‘By all the means you can’: Faith plays a role in finances

Published 12:02 am Saturday, April 6, 2013

When Andy and Karen Fisher wanted to learn more about managing finances, they went to church.
The Belhaven couple took a Dave Ramsey course offered at Pantego’s Union Grove Church of Christ last year.
The course covered setting goals, getting rid of debts and investing in real estate, a favorite topic for Fisher, a Coldwell Bank Realtor. He said the course was well worth the time and money.
“It was very helpful, a good support group,” Fisher said.
The course did not change how Fisher felt about money and finances. It reinforced his thoughts on the subject.
“It showed us how to run it and not let it run you. I think money is a tool to be used but it should not be the goal of your life,” Fisher said. “What was nice was it (the course) was right in church.”
Dave Ramsey has made a name for himself writing and speaking about budgeting everything from time to irregular income. But, he is not the only one doling out faith-based financial advice. Christian pastors and leaders have carved out ministries devoted to finances, business and leadership. It is a subject Fisher said more churches should address.
“I think it’s a part of ministering to the flock,” he said. “I think churches have a responsibility of ministering to the problems its members face.”
Bayview resident Pam Pippin recently organized a leadership conference that wove together Christianity and business. She said many of the local businessmen she enlisted as guest speakers were Christians who had succeeded using faith-based principles.
“What I walked away from the entire week, I walked away with a community who is searching for leadership principles that are timeless, everlasting and based upon faith,” Pippin said.
When Pippin started her business career about 20 years ago, she said she had her priorities out of order. She focused on success and found it, and realized it was not enough.
“I had success but what I didn’t have was fulfillment,” said the P-Inc. owner. “I realized I had the two reversed. When I put God first, success and fulfillment came.”
Like Fisher, Pippin said churches needed to be involved in business and community leadership.
“I think it is very important for our churches to be active in the marketplace, active in teaching people sound biblical principles about finances, about their relationships and about their businesses,” she said.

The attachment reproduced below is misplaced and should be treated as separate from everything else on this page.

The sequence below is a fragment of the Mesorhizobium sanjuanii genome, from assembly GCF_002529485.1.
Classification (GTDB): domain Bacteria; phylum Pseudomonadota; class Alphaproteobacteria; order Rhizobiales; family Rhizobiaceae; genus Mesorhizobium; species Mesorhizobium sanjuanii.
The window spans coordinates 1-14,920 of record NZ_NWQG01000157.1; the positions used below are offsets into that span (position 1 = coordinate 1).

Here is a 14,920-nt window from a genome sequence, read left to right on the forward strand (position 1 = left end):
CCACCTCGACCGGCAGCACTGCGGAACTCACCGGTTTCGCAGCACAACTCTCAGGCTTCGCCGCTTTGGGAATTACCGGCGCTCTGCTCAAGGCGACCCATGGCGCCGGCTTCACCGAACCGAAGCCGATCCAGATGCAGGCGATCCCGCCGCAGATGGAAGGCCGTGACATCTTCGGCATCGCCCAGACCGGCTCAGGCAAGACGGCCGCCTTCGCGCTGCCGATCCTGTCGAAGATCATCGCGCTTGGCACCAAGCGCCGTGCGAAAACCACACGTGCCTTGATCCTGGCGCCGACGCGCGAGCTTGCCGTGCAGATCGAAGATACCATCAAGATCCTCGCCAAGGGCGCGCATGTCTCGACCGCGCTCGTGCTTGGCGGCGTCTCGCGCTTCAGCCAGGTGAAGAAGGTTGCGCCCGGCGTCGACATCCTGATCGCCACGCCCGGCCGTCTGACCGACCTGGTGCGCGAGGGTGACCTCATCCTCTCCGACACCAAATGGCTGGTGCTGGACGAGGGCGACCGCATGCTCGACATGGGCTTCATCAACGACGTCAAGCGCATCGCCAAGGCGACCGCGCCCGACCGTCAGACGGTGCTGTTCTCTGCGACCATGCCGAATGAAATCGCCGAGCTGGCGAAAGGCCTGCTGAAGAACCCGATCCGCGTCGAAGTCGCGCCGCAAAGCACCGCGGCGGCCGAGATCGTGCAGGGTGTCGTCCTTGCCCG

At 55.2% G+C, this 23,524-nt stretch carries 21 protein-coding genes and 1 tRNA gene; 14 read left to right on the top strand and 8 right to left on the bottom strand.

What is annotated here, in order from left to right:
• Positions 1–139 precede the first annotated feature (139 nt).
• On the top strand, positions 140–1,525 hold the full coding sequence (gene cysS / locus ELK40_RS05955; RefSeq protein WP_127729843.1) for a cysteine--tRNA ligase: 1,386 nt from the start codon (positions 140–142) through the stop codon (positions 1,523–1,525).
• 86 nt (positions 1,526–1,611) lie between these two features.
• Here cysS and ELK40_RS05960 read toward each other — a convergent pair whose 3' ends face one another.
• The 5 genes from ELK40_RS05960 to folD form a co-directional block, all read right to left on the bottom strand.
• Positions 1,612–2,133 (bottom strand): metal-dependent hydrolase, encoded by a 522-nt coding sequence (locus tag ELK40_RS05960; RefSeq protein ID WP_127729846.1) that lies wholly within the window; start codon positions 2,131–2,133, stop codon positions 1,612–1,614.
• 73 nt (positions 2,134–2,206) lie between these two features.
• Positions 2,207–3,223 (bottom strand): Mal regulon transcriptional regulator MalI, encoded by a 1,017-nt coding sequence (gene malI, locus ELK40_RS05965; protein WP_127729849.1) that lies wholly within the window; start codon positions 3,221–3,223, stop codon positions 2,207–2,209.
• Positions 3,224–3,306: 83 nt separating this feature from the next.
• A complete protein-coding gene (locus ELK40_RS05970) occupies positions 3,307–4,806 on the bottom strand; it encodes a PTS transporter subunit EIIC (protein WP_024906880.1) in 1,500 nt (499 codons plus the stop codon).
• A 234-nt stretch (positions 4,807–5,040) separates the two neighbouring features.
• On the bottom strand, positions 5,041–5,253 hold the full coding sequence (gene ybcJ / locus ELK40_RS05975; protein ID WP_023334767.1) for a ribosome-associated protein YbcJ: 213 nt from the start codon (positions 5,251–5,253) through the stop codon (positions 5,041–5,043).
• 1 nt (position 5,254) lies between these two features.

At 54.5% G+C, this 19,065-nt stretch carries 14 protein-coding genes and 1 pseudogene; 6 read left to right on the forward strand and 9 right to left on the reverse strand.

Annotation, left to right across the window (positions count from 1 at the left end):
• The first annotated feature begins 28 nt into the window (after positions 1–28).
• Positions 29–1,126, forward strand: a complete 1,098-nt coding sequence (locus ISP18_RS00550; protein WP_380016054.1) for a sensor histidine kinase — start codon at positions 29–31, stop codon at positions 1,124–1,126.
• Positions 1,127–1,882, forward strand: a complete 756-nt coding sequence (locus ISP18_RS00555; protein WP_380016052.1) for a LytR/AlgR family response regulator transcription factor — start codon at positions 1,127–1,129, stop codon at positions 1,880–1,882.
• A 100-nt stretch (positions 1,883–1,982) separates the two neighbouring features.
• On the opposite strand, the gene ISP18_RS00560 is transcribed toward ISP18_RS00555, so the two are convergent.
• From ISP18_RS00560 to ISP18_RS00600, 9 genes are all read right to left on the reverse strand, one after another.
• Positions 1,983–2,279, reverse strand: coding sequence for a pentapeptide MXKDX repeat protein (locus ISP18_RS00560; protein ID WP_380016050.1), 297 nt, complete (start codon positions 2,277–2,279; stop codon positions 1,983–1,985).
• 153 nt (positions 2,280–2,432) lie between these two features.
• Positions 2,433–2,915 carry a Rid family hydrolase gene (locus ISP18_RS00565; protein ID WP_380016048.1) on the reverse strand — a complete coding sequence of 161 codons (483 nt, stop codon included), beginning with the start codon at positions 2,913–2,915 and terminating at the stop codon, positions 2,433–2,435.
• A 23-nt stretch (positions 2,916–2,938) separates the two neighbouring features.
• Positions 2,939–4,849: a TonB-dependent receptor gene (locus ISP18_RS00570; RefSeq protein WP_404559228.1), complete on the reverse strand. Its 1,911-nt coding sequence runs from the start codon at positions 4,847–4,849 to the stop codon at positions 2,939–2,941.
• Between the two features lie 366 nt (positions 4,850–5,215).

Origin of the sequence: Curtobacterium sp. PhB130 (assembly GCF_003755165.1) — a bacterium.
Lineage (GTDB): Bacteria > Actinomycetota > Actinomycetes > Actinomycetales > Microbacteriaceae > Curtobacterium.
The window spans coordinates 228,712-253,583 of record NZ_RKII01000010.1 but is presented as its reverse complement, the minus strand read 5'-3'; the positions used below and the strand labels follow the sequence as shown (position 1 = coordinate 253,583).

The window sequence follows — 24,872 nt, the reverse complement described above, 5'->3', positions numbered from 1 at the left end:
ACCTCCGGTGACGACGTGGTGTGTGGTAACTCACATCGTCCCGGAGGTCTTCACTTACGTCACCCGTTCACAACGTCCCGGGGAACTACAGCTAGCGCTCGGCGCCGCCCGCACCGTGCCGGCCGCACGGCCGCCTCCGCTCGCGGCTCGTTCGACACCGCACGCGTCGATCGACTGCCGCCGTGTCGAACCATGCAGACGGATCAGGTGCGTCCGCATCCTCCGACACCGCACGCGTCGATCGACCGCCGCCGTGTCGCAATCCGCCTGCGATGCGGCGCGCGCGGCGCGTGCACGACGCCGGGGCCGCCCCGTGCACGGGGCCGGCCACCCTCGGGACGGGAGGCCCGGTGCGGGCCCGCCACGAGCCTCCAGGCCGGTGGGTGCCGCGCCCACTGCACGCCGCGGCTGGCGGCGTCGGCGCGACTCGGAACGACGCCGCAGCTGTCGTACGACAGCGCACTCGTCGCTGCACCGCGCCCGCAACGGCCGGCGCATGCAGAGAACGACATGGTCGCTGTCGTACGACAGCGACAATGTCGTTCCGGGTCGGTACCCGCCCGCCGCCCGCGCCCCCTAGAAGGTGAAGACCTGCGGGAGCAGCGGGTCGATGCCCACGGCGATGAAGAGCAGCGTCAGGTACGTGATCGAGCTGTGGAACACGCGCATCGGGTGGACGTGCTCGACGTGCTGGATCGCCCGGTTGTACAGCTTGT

Pippin cited proof that the demand for faith-based leadership guidance was on the rise. She is involved in a Chik-fil-A leadership webcast that emphasizes how focusing on “good” helps to accomplish “excellent.”
Some Greenville business leaders have formed two organizations that marry faith and leadership: Called 2 Business and C 12.
Pippin said C 12 was based on Christ and his 12 disciples and geared toward CEO’s.
“I believe there is a need for that,” she said. “The reason why we’re seeing so much of these things is be cause people are calling for it.”
Chris Noble, pastor of Belhaven’s Trinity United Methodist Church and elder in the North Carolina Conference of the United Methodist Church, said there is a basis for this tie between religion and finances.
“It’s part of our faith. It’s part of who we are,” Noble said. “The foundational point from Christian faith is that everything we have belongs to God, not us.”
The Old and New Testaments talked about Stewardship.  Based on scripture, Noble said Christians have a responsibility to use money wisely.
“For young Christians the most important thing is to get out of debt and stay out of debt. Too many of us fall into that trap,” he said.
If he could go back in time, Noble said he would stay out of debt. He has learned to hold on to cars instead of trading them out every few years and he and his wife have slowly started paying off their debts.
He recommends people live within their means. There is nothing wrong with that 60-inch flatscreen, if you do not have to go into debt to buy it.
Noble said the biggest problem with debt is that it limits what people can do in the name of God. It is hard to volunteer or do charitable acts when there are bills to pay. He referred to a quote from John Wesley, “Do all the good you can. By all the means you can. In all the ways you can.”
“I don’t believe the Bible would call that a sin. We don’t call it a sin, but call it a hindrance to our faith,” Noble said. “The Bible does say the borrower is the servant to the lender. It’s a matter of discipline, really. It limits my ability to serve God.”